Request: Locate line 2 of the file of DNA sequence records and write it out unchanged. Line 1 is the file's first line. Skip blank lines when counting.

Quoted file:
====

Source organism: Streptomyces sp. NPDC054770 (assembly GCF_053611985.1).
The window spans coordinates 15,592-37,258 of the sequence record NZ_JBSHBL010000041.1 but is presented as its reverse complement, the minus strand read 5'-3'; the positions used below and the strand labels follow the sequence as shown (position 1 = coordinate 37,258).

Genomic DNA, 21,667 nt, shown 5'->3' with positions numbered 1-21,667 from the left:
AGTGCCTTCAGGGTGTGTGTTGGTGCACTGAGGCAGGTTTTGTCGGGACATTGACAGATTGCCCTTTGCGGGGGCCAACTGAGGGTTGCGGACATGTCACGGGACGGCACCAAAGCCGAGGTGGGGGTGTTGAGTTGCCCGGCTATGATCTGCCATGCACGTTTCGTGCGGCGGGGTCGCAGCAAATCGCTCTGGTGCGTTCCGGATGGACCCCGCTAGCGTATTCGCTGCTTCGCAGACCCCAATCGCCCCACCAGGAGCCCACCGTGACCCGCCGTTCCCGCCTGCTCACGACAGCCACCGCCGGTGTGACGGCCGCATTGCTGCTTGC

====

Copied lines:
The window spans coordinates 15,592-37,258 of the sequence record NZ_JBSHBL010000041.1 but is presented as its reverse complement, the minus strand read 5'-3'; the positions used below and the strand labels follow the sequence as shown (position 1 = coordinate 37,258).